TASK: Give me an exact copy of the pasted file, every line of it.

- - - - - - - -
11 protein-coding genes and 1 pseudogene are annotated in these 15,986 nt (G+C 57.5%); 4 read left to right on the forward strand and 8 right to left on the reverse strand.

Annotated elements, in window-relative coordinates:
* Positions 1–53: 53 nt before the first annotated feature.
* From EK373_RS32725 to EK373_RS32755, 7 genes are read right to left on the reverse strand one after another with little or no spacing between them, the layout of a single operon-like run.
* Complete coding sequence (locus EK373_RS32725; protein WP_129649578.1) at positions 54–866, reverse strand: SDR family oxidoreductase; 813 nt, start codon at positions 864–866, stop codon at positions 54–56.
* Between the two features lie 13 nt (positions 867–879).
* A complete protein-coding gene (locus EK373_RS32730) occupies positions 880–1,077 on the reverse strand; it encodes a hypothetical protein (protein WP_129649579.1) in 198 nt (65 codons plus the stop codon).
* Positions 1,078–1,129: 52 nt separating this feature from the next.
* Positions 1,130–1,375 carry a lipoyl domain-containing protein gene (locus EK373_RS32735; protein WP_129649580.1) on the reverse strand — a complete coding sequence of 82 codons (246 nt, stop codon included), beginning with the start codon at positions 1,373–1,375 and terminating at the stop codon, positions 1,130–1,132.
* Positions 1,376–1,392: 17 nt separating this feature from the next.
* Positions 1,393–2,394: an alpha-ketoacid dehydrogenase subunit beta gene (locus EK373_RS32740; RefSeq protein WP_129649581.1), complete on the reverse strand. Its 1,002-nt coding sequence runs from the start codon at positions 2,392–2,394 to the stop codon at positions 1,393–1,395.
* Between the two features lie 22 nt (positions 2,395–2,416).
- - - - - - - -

11 protein-coding genes and 1 pseudogene are annotated in these 15,986 nt (G+C 57.5%); 4 read left to right on the forward strand and 8 right to left on the reverse strand.

Annotated elements, in window-relative coordinates:
* Positions 1–53: 53 nt before the first annotated feature.
* From EK373_RS32725 to EK373_RS32755, 7 genes are read right to left on the reverse strand one after another with little or no spacing between them, the layout of a single operon-like run.
* Complete coding sequence (locus EK373_RS32725; protein WP_129649578.1) at positions 54–866, reverse strand: SDR family oxidoreductase; 813 nt, start codon at positions 864–866, stop codon at positions 54–56.
* Between the two features lie 13 nt (positions 867–879).
* A complete protein-coding gene (locus EK373_RS32730) occupies positions 880–1,077 on the reverse strand; it encodes a hypothetical protein (protein WP_129649579.1) in 198 nt (65 codons plus the stop codon).
* Positions 1,078–1,129: 52 nt separating this feature from the next.
* Positions 1,130–1,375 carry a lipoyl domain-containing protein gene (locus EK373_RS32735; protein WP_129649580.1) on the reverse strand — a complete coding sequence of 82 codons (246 nt, stop codon included), beginning with the start codon at positions 1,373–1,375 and terminating at the stop codon, positions 1,130–1,132.
* Positions 1,376–1,392: 17 nt separating this feature from the next.
* Positions 1,393–2,394: an alpha-ketoacid dehydrogenase subunit beta gene (locus EK373_RS32740; RefSeq protein WP_129649581.1), complete on the reverse strand. Its 1,002-nt coding sequence runs from the start codon at positions 2,392–2,394 to the stop codon at positions 1,393–1,395.
* Between the two features lie 22 nt (positions 2,395–2,416).